Another friend once said to me that artists live on our own island, and so I don't forget that. The surrealists talk about making the strange real, about inventing tricks to let out the improbable and the unfamiliar. Gertrude Stein studied the theory of the unconscious creative, and practiced a disciplined meditative form of this in her amazing brilliant writing. Only after 20 years of reading her have I now begun to get it. She is floating about in my work and on my 'Steinway' ladder because she has been such a great teacher about process and ideas for me in recent years and I owe her. Many artists and writers have inspired my search for the bridge, as Virginia Woolf called it "the narrow bridge of art." In particular Virginia Woolf and Gertrude Stein, early women modernists of great experimental courage, have been the focus of a long research project for me in the form I call the Visual Essay. Both of them lived in an ambient vibrant world of art theory and artists, and held a belief in dual creativity, the merging of the worlds of the visual and the verbal.

I have explored what I feel about abstract form, especially the way music looks and feels to me. The screen is a gesture to the room, to Omega and Bloomsbury, to the Australian early modernist painter Grace Cossington Smith, and also to the arts and craft movement I love. Clay has always been in my life since childhood, kilns and firings and the drama of working for the fire goddesses. Here I have given myself permission to work in clay in another way, to paint it as though it is canvas or paper. With embossing on paper, I love how it is possible to make paper three dimensional, like carving. In the end, all these processes live in the body. This comes through especially with the prints and canvases which I work at very physically with scraping tools and sponges, salt and tapioca, whatever comes to mind. As Stein said, "use everything." As she also said, if you know where you are going, why go there?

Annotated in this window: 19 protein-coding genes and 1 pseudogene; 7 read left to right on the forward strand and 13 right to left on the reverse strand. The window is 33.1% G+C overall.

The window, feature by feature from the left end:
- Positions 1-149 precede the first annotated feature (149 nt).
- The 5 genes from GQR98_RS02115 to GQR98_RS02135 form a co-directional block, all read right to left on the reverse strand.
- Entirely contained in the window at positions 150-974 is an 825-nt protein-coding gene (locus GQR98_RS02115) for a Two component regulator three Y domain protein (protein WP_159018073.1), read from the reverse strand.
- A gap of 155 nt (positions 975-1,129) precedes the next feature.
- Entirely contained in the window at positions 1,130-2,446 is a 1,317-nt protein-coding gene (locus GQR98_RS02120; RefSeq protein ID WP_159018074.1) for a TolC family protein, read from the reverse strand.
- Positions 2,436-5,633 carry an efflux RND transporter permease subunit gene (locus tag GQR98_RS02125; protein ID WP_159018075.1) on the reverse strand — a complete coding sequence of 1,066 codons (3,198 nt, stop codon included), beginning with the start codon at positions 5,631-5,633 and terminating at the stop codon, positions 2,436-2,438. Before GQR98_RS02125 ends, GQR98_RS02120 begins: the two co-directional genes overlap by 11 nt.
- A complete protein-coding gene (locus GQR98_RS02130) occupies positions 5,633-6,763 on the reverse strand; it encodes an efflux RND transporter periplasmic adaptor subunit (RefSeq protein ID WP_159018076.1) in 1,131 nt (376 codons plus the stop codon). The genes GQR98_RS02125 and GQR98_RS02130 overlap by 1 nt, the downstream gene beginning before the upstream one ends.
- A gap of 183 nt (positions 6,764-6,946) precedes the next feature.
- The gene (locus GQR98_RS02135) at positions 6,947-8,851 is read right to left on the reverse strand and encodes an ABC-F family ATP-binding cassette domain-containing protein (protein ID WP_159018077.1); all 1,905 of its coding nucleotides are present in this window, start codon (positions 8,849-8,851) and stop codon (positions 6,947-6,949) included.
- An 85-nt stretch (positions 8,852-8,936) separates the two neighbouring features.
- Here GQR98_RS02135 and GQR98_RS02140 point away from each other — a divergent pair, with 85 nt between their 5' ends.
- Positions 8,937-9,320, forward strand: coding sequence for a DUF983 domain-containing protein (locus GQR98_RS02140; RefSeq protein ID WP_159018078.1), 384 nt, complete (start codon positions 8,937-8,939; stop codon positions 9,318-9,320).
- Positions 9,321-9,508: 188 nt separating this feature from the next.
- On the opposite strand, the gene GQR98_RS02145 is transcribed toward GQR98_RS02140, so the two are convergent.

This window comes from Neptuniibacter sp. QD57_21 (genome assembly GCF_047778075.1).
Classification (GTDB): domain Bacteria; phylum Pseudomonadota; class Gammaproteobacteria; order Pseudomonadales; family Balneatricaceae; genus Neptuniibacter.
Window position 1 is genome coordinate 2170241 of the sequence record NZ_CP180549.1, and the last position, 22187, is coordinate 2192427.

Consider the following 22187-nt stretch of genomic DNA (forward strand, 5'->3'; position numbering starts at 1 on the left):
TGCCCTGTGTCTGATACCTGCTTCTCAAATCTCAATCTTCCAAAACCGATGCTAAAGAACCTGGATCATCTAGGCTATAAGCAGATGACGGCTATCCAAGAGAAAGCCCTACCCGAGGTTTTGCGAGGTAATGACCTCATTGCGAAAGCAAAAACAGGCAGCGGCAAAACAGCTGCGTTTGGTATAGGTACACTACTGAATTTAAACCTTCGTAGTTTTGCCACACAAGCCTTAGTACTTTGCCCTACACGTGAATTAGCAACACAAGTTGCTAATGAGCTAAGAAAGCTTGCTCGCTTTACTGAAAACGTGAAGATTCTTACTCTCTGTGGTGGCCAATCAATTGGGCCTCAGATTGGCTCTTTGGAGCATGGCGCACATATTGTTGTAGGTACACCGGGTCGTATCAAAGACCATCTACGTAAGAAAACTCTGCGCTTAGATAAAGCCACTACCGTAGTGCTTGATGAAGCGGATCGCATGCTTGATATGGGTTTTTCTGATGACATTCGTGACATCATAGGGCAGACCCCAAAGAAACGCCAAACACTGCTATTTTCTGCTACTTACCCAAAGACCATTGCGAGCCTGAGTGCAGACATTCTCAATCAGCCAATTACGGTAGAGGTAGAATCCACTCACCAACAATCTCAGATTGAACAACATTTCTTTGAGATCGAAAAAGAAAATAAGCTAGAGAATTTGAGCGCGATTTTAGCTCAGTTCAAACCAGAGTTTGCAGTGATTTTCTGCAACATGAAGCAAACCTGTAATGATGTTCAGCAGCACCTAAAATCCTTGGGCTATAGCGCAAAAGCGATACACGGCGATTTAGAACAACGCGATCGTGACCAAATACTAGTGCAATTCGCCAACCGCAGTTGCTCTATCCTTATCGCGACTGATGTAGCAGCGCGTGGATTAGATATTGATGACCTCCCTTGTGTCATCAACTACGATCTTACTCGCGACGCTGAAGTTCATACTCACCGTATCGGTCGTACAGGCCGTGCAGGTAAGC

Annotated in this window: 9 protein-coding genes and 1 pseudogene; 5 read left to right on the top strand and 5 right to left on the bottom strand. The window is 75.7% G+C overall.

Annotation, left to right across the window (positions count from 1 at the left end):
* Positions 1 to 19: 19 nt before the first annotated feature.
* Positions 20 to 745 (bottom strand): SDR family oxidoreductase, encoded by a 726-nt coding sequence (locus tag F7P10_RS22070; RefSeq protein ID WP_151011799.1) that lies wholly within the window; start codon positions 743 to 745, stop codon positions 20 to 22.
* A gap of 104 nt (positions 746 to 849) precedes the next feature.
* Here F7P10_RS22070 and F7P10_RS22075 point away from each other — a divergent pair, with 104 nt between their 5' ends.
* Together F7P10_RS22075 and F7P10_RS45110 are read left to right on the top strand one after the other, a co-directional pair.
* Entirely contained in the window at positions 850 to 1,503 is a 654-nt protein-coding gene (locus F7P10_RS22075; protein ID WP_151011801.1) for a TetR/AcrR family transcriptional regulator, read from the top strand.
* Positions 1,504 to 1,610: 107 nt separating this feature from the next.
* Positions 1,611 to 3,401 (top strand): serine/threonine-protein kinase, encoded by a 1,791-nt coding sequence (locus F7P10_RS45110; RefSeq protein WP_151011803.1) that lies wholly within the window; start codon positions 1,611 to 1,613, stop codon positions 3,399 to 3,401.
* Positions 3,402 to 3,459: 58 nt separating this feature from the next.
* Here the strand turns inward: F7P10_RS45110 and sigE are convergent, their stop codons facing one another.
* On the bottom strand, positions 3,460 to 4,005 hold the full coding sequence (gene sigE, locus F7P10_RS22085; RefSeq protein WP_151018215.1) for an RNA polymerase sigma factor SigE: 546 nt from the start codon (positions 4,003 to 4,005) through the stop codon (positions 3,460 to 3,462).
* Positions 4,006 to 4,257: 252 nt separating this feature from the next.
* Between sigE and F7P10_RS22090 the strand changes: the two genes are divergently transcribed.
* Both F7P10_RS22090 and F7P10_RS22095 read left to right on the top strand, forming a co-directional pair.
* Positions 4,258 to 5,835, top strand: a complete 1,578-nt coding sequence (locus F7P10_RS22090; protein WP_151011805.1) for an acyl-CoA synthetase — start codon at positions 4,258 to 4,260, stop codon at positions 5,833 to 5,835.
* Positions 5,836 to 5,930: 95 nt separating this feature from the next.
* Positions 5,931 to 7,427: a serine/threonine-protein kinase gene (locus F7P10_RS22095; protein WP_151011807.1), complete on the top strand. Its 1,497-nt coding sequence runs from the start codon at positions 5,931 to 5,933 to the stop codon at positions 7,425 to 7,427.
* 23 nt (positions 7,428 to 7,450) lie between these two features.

Living in Mongarlowe, in the bush by a creek, I am filled with my land and its sounds and colour and beings over/in/through time. That is a constant. My studio is anchored there but it moves too, like a ship or a space vehicle. I can fly out the walls to space, I love the Hubble Space Telescope and the openings of the human brain in these dangerous amazing times. Memory has wheels as windows have wings and contain emotional minefields. Everything is connected to everything else, a fortunate state of affairs which means that there is still hope to bring all the bits and pieces together and find the great bridge across the realities of creativity. Solid objects in a fluid world on a fragile beloved planet in a time of war and hubris, what more could one desire to kindle new ideas and new projects?


The Print Series called Graphic Scores explored the relationship of light and visual forms to sound and music. They could each theoretically be played. They are informed by ideas from Graphic New Music and atonalism, post-war avant-garde new music theorists, and Gertrude Stein’s exercises in Serialism and the Continuous Present. Underlying this process is a creative visualization exercise involving a journey to “A Place Where Art Comes From,” a spinning egg formation composed of sound and light vibrations. Materials used in the embossing process signify musical notation, where metal plumbing washers stand as notes. In homage to Stein, I also use common household objects and dried foods, such as lentils, rice and couscous.